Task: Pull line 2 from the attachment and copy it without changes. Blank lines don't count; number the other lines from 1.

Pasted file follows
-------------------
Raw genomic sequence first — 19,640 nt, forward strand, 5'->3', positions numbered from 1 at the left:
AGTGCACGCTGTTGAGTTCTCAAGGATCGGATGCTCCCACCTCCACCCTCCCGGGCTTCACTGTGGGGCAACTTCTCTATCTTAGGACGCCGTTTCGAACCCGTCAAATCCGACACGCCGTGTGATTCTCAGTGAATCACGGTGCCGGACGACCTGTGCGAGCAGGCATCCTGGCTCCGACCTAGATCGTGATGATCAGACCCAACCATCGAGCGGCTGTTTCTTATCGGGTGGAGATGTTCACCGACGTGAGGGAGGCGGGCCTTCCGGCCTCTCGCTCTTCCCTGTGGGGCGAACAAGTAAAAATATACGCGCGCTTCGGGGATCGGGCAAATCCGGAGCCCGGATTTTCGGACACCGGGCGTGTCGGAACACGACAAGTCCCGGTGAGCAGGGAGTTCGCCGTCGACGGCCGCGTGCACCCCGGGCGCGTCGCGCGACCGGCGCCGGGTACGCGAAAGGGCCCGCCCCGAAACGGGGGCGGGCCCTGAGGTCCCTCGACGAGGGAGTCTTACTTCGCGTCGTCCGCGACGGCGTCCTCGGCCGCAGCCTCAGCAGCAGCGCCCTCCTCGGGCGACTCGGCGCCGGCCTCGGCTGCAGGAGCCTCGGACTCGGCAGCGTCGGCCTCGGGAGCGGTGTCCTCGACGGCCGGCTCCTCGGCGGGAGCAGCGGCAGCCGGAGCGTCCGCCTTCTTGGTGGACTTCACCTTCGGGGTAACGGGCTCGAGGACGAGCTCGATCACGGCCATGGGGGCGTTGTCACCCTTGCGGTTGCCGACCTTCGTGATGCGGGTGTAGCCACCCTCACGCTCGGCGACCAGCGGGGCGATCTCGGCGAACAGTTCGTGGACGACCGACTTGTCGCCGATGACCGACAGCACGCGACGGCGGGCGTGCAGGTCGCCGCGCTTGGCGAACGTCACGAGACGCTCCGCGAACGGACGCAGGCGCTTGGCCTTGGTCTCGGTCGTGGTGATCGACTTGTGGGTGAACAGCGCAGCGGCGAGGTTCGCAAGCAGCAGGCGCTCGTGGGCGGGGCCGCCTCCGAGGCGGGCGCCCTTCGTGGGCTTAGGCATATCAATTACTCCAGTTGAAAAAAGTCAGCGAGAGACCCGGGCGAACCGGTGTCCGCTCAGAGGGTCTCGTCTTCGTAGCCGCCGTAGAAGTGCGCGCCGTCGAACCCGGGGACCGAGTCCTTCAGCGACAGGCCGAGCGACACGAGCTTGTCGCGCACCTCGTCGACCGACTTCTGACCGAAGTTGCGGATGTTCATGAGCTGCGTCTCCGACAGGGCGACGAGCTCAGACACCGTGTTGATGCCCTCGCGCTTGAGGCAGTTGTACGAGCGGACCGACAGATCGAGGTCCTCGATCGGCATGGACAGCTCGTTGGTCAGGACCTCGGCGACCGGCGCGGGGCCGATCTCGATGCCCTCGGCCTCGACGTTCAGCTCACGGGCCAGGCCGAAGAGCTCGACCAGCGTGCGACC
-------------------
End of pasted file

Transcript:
AGTGCACGCTGTTGAGTTCTCAAGGATCGGATGCTCCCACCTCCACCCTCCCGGGCTTCACTGTGGGGCAACTTCTCTATCTTAGGACGCCGTTTCGAACCCGTCAAATCCGACACGCCGTGTGATTCTCAGTGAATCACGGTGCCGGACGACCTGTGCGAGCAGGCATCCTGGCTCCGACCTAGATCGTGATGATCAGACCCAACCATCGAGCGGCTGTTTCTTATCGGGTGGAGATGTTCACCGACGTGAGGGAGGCGGGCCTTCCGGCCTCTCGCTCTTCCCTGTGGGGCGAACAAGTAAAAATATACGCGCGCTTCGGGGATCGGGCAAATCCGGAGCCCGGATTTTCGGACACCGGGCGTGTCGGAACACGACAAGTCCCGGTGAGCAGGGAGTTCGCCGTCGACGGCCGCGTGCACCCCGGGCGCGTCGCGCGACCGGCGCCGGGTACGCGAAAGGGCCCGCCCCGAAACGGGGGCGGGCCCTGAGGTCCCTCGACGAGGGAGTCTTACTTCGCGTCGTCCGCGACGGCGTCCTCGGCCGCAGCCTCAGCAGCAGCGCCCTCCTCGGGCGACTCGGCGCCGGCCTCGGCTGCAGGAGCCTCGGACTCGGCAGCGTCGGCCTCGGGAGCGGTGTCCTCGACGGCCGGCTCCTCGGCGGGAGCAGCGGCAGCCGGAGCGTCCGCCTTCTTGGTGGACTTCACCTTCGGGGTAACGGGCTCGAGGACGAGCTCGATCACGGCCATGGGGGCGTTGTCACCCTTGCGGTTGCCGACCTTCGTGATGCGGGTGTAGCCACCCTCACGCTCGGCGACCAGCGGGGCGATCTCGGCGAACAGTTCGTGGACGACCGACTTGTCGCCGATGACCGACAGCACGCGACGGCGGGCGTGCAGGTCGCCGCGCTTGGCGAACGTCACGAGACGCTCCGCGAACGGACGCAGGCGCTTGGCCTTGGTCTCGGTCGTGGTGATCGACTTGTGGGTGAACAGCGCAGCGGCGAGGTTCGCAAGCAGCAGGCGCTCGTGGGCGGGGCCGCCTCCGAGGCGGGCGCCCTTCGTGGGCTTAGGCATATCAATTACTCCAGTTGAAAAAAGTCAGCGAGAGACCCGGGCGAACCGGTGTCCGCTCAGAGGGTCTCGTCTTCGTAGCCGCCGTAGAAGTGCGCGCCGTCGAACCCGGGGACCGAGTCCTTCAGCGACAGGCCGAGCGACACGAGCTTGTCGCGCACCTCGTCGACCGACTTCTGACCGAAGTTGCGGATGTTCATGAGCTGCGTCTCCGACAGGGCGACGAGCTCAGACACCGTGTTGATGCCCTCGCGCTTGAGGCAGTTGTACGAGCGGACCGACAGATCGAGGTCCTCGATCGGCATGGACAGCTCGTTGGTCAGGACCTCGGCGACCGGCGCGGGGCCGATCTCGATGCCCTCGGCCTCGACGTTCAGCTCACGGGCCAGGCCGAAGAGCTCGACCAGCGTGCGACC